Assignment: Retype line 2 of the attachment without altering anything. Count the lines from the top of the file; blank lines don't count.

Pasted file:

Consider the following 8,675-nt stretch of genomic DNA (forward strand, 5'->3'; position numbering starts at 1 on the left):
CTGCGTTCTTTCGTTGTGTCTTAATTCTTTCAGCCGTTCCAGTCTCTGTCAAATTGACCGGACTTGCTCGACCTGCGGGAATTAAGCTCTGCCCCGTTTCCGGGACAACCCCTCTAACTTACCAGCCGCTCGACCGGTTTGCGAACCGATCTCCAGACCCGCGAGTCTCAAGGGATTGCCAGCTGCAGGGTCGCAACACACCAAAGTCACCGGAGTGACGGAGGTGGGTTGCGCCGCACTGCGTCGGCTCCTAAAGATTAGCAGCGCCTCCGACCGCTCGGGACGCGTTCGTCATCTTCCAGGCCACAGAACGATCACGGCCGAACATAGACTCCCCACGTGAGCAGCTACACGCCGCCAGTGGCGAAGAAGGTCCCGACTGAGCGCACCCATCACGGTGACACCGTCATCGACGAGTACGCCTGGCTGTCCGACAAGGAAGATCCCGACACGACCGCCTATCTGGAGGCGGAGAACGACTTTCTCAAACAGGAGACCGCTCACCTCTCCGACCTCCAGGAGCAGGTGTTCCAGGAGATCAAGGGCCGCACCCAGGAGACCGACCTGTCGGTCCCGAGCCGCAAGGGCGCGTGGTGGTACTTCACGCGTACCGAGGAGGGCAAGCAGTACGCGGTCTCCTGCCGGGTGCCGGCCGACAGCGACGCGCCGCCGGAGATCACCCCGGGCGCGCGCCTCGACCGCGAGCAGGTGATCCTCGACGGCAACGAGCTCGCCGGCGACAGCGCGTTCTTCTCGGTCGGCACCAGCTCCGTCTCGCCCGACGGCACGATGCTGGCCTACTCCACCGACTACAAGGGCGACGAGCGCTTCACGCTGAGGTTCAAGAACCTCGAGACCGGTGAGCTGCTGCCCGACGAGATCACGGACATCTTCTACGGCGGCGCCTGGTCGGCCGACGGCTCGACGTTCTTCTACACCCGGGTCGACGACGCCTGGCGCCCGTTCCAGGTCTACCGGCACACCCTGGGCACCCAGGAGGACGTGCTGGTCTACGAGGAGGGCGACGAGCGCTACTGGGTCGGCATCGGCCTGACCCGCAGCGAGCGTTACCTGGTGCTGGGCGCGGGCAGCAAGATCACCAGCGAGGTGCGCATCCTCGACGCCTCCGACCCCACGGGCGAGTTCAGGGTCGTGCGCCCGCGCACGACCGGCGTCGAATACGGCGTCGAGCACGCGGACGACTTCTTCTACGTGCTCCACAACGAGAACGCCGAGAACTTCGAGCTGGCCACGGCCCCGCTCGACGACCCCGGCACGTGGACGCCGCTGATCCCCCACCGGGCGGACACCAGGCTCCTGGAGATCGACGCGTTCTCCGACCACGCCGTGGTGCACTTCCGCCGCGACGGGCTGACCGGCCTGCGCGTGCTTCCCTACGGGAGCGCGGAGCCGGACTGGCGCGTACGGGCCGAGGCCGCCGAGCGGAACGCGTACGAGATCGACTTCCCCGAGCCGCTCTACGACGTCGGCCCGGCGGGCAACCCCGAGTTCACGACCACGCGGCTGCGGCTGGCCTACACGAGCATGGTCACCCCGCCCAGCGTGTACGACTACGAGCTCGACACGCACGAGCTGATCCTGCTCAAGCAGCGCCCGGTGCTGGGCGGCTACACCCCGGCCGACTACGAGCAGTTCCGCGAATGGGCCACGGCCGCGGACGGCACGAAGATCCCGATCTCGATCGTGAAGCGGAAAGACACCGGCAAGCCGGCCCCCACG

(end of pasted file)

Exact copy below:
CTGCGTTCTTTCGTTGTGTCTTAATTCTTTCAGCCGTTCCAGTCTCTGTCAAATTGACCGGACTTGCTCGACCTGCGGGAATTAAGCTCTGCCCCGTTTCCGGGACAACCCCTCTAACTTACCAGCCGCTCGACCGGTTTGCGAACCGATCTCCAGACCCGCGAGTCTCAAGGGATTGCCAGCTGCAGGGTCGCAACACACCAAAGTCACCGGAGTGACGGAGGTGGGTTGCGCCGCACTGCGTCGGCTCCTAAAGATTAGCAGCGCCTCCGACCGCTCGGGACGCGTTCGTCATCTTCCAGGCCACAGAACGATCACGGCCGAACATAGACTCCCCACGTGAGCAGCTACACGCCGCCAGTGGCGAAGAAGGTCCCGACTGAGCGCACCCATCACGGTGACACCGTCATCGACGAGTACGCCTGGCTGTCCGACAAGGAAGATCCCGACACGACCGCCTATCTGGAGGCGGAGAACGACTTTCTCAAACAGGAGACCGCTCACCTCTCCGACCTCCAGGAGCAGGTGTTCCAGGAGATCAAGGGCCGCACCCAGGAGACCGACCTGTCGGTCCCGAGCCGCAAGGGCGCGTGGTGGTACTTCACGCGTACCGAGGAGGGCAAGCAGTACGCGGTCTCCTGCCGGGTGCCGGCCGACAGCGACGCGCCGCCGGAGATCACCCCGGGCGCGCGCCTCGACCGCGAGCAGGTGATCCTCGACGGCAACGAGCTCGCCGGCGACAGCGCGTTCTTCTCGGTCGGCACCAGCTCCGTCTCGCCCGACGGCACGATGCTGGCCTACTCCACCGACTACAAGGGCGACGAGCGCTTCACGCTGAGGTTCAAGAACCTCGAGACCGGTGAGCTGCTGCCCGACGAGATCACGGACATCTTCTACGGCGGCGCCTGGTCGGCCGACGGCTCGACGTTCTTCTACACCCGGGTCGACGACGCCTGGCGCCCGTTCCAGGTCTACCGGCACACCCTGGGCACCCAGGAGGACGTGCTGGTCTACGAGGAGGGCGACGAGCGCTACTGGGTCGGCATCGGCCTGACCCGCAGCGAGCGTTACCTGGTGCTGGGCGCGGGCAGCAAGATCACCAGCGAGGTGCGCATCCTCGACGCCTCCGACCCCACGGGCGAGTTCAGGGTCGTGCGCCCGCGCACGACCGGCGTCGAATACGGCGTCGAGCACGCGGACGACTTCTTCTACGTGCTCCACAACGAGAACGCCGAGAACTTCGAGCTGGCCACGGCCCCGCTCGACGACCCCGGCACGTGGACGCCGCTGATCCCCCACCGGGCGGACACCAGGCTCCTGGAGATCGACGCGTTCTCCGACCACGCCGTGGTGCACTTCCGCCGCGACGGGCTGACCGGCCTGCGCGTGCTTCCCTACGGGAGCGCGGAGCCGGACTGGCGCGTACGGGCCGAGGCCGCCGAGCGGAACGCGTACGAGATCGACTTCCCCGAGCCGCTCTACGACGTCGGCCCGGCGGGCAACCCCGAGTTCACGACCACGCGGCTGCGGCTGGCCTACACGAGCATGGTCACCCCGCCCAGCGTGTACGACTACGAGCTCGACACGCACGAGCTGATCCTGCTCAAGCAGCGCCCGGTGCTGGGCGGCTACACCCCGGCCGACTACGAGCAGTTCCGCGAATGGGCCACGGCCGCGGACGGCACGAAGATCCCGATCTCGATCGTGAAGCGGAAAGACACCGGCAAGCCGGCCCCCACG